E.J. Byram (Bud) January 7, 1928 – May 9, 2019
Bud Byram passed away on May 9th at 91 years young peacefully at his home. Bud was predeceased by his wife, Joyce Byram and his grandson Brodie MacDonald.
Bud leaves to mourn his loss his children: Hazel (Mike) Koschel, Ron (Linda) Byram, Ken (Ellen) Byram Darlene (Brad) Wilson. His grandchildren; Lisa (Joey) Sullivan, Keyton Wilson, Nathan (Leanne) MacDonald, Jared (Lauren) Wilson, Amy (Joel) Sibthorpe, Greg Wilson, Tessa Wilson, Joe Byram, and Eric Byram. His great grandchildren Pepper, Luna, and two on the way.
Bud was a force of nature, deeply loving, opinionated, and proudly himself. He was born in East End Saskatchewan on what surely was a cold day in January 1928. His parents moved the family to Alberta with the prospect of a job, food, and shelter for the family that was deeply impacted by the Great Depression.
As a young man he became part of our oil industry. After marrying Joyce, they continued to move throughout the province following the rigs while raising a young family. With the family requiring more stability Bud took a job with Mobil Oil. While he started in Drayton Valley, he was transferred to Edmonton and then to Calgary. His position with Mobil Oil was a source of immense pride to him. However, in 1970 the entrepreneur in Bud took hold and he started the first of several companies that serviced the oil and gas industry in Alberta. Moving with his family back to Drayton Valley, he enjoyed a long, successful, and colourful career.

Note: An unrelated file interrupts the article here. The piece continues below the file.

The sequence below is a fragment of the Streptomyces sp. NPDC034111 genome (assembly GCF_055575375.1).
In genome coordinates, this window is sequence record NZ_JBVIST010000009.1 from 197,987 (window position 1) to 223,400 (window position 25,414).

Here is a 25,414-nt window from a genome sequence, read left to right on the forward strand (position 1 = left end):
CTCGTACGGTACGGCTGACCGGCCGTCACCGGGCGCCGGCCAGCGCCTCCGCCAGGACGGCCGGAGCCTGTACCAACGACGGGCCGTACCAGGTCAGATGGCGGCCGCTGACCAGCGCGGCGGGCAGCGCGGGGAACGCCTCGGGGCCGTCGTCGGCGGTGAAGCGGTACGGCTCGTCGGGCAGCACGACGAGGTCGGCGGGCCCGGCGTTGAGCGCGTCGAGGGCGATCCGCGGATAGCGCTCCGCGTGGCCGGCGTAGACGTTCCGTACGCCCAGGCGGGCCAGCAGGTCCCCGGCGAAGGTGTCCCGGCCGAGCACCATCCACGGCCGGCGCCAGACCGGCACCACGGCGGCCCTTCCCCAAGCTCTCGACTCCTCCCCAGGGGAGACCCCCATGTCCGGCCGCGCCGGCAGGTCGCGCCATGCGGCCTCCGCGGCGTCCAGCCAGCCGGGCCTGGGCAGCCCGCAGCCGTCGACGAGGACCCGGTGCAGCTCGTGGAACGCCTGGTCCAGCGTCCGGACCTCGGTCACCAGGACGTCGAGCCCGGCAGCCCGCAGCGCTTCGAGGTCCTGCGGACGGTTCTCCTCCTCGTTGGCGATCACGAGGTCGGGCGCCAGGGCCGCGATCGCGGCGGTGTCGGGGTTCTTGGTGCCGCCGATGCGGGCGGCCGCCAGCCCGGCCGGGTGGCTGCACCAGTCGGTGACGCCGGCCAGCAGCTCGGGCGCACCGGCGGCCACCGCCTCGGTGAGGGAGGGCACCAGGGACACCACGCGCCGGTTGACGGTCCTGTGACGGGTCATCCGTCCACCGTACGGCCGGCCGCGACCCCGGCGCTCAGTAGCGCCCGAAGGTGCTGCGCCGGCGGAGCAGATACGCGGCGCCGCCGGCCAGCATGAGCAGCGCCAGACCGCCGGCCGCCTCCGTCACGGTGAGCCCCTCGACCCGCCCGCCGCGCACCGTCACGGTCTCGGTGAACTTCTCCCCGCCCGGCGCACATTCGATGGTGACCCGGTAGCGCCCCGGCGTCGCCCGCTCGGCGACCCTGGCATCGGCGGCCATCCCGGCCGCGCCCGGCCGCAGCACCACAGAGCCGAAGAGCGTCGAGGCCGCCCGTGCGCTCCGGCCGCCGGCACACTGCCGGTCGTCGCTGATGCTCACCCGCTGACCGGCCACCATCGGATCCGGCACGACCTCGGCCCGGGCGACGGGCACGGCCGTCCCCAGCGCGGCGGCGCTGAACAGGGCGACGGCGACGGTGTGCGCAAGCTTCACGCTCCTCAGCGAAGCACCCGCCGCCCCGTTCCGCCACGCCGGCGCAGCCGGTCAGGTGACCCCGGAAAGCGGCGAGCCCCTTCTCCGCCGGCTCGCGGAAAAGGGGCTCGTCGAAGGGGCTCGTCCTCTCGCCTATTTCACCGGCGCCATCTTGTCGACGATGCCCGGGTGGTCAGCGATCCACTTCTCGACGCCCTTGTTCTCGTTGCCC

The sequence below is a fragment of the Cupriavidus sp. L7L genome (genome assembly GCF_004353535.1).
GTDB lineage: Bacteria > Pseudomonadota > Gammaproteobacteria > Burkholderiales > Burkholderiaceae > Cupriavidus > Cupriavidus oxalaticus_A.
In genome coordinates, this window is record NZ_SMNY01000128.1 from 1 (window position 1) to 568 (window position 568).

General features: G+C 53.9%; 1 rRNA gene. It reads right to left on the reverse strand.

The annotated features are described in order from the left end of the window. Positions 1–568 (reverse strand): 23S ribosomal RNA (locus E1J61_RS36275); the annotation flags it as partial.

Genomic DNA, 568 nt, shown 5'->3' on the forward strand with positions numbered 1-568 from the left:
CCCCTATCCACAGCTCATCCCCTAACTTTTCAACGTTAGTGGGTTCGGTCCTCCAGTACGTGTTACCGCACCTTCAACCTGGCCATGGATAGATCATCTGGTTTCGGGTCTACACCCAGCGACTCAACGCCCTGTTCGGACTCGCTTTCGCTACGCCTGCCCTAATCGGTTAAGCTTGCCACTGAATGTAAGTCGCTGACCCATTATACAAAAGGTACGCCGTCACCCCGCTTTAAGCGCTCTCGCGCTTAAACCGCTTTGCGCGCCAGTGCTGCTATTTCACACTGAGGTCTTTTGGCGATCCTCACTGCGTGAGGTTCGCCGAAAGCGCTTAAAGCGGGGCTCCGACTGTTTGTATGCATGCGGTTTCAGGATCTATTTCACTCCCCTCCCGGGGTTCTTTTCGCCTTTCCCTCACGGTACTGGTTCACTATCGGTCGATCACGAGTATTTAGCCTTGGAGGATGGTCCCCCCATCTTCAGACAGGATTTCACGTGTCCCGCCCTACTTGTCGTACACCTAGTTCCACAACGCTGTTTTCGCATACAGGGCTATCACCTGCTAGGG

Bud and Joyce enjoyed many years of travel, exploring the world together. His main food source on those trips was his precious Mars bars. Bud and Joyce spent many happy years at their places on Pigeon Lake as well as in Mesa, Arizona. He proudly knew every “greasy spoon” and pie place between Drayton Valley and Mesa. As a dedicated and loving spouse Bud committed himself fully to Joyce as she battled through years with Alzheimer’s. He struggled with grief but in true Bud fashion he pushed on.
He moved with Joyce to Edmonton to receive appropriate care for her. However, he missed Drayton Valley and the people. He has watched how Drayton Valley struggled with the recent political and economic challenges; worried and sad about a community and the people who meant so much to him.
Bud spent his last few years enjoying his own home while commuting in his beloved car to the neighbourhood breakfast spots. He loved his family more than anything. His children and their spouses, his grandchildren and their spouses, and his great grand daughters meant the world to him. He was always phoning and checking in on everyone all the while sharing his opinions – a Bud trademark. Nothing in the world brought him more joy than seeing his family together and being able to take everyone out to eat. He was a man of simple pleasures, his family, his car, prime rib, and pancakes.
If friends so desire, memorial donations may be made in Bud’s memory to The Leduc #1 Museum and Discover Center 6, 20 Haven Avenue, Devon, AB, T9G 2B9 or the Nutrition Program at Eldorado School in Drayton Valley at Wild Rose School Division, re: Eldorado School Nutrition Program 4762 – 50th Street Drayton Valley, AB T7A 1P1.